Here is a view that shows how the suspension cables come down along side the stiffening truss.
This bridge was the second one to cross the East River, and it started construction in 1896. The first bridge to cross the East River was, of course, the Brooklyn Bridge. Between 1852 and 1855, the eastern shore of the bridge was the town of Williamsburg. It, along with other neighborhoods, got absorbed in 1855 by Brooklyn. Brooklyn, in turn, became part of the NYC merger in 1898. The west side of the bridge cleared out the Corlears Hook district. "Corlears Hook once had the greatest concentration of shipbuilding businesses in the nation, and the shoreline was completely obscured with piers, ships, and vessels of all sorts. In the 1830s, it had become a notorious red-light district, with "ladies of the night" setting up shop in the neighborhood's saloons and cellars. (As popular legend would have it, the ladies of the Hook would give the oldest profession a new name: hookers.)" [BoweryBoysHistory]
I did not realize it was a lattice truss until I saw this view of the entire 40' deep truss.
|Digitized by Google via Historic Bridges-Historical Text, p21|
Note that the temporary foot walk to help with spinning the cable is made of wood.
|Digitized by Google via Historic Bridges-Historical Text, p130|
The foot walk made of wood is significant because it completely burned along with a lot of wood structures on top of the towers
|Digitized by Google via Historic Bridges-Historical Text, p136|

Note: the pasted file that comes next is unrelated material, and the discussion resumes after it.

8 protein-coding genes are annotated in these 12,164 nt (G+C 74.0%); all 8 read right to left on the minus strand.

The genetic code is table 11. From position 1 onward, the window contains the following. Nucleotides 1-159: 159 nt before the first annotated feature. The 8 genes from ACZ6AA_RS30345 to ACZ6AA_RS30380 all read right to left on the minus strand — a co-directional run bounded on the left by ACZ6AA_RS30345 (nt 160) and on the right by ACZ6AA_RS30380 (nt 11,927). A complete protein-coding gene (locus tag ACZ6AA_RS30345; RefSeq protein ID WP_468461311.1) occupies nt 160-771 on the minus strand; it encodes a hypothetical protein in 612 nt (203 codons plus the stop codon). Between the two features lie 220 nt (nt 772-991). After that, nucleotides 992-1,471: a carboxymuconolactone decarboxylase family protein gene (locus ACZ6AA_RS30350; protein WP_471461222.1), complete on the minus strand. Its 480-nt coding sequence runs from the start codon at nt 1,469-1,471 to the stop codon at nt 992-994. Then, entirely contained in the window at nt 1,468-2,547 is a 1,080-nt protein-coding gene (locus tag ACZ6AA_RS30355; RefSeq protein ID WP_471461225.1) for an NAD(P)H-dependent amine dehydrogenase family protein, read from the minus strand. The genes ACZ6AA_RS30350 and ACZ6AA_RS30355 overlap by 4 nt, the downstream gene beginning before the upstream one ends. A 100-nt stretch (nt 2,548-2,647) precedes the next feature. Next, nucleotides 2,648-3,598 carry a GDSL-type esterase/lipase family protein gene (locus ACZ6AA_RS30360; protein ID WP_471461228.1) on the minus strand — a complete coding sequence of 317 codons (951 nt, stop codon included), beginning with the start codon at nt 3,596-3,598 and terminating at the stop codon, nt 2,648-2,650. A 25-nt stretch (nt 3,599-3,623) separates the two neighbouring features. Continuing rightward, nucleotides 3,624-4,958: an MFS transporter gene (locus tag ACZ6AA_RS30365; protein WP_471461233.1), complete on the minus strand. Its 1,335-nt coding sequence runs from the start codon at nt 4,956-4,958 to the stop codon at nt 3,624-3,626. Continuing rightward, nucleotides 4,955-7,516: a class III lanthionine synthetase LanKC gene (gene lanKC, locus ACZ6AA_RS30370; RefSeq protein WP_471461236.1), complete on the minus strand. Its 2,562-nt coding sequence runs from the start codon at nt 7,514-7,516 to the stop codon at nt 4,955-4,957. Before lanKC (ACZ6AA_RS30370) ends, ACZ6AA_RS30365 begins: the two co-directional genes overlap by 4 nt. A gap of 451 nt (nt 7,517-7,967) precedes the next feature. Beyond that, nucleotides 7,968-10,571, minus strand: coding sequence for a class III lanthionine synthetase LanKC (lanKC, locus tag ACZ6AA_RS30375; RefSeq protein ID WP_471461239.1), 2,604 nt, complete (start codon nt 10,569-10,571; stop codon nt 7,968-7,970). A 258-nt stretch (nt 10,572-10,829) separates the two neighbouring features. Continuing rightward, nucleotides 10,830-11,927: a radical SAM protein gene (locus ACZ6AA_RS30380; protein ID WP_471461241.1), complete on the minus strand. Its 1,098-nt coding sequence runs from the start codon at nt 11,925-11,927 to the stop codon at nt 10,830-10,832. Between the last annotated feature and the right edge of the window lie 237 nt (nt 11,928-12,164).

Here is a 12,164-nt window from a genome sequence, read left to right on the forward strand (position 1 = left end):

On Nov 10, 1902, a careless workman overturned a rivet stove in the tool-house at the top of the tower causing "the most beautiful and unique blaze ever witnessed hereabouts." The fire department could not fight a fierce blaze 300' above their heads so they had to let the fire burn itself out.
Above the deck level, the towers slant inwards because the bottom of the tower straddles the truss whereas the top, which holds the cables, is in the plane of the truss.
|Digitized by Google via Historic Bridges-Historical Text, p125|
Here is where the south lanes pass through the west tower, looking backwards.
I later stumbled across an outside lanes view on the north side.
I was trying to figure out why I was seeing a cable on the outside of the outside lanes where the walkway approaches cross over to the top of the trusses at the end of the truss. Since the outside spans are not suspended from the cables, the cables don't remain in the plane of the truss. This probably helps spread the load on the anchorages.
By the late 20th Century, the bridge was falling apart. Several different plans were submitted. Most of them were to replace it with a cable stay bridge. Some of them had the new bridge being slid into place on giant Teflon plates. But NYCDOT decided that it was better to repair than replace. They developed a 15-year, $1b plan. "The project includes an overhaul of the bridge's four main cables, steel towers, stiffening trusses, and roadways." [NYCroads]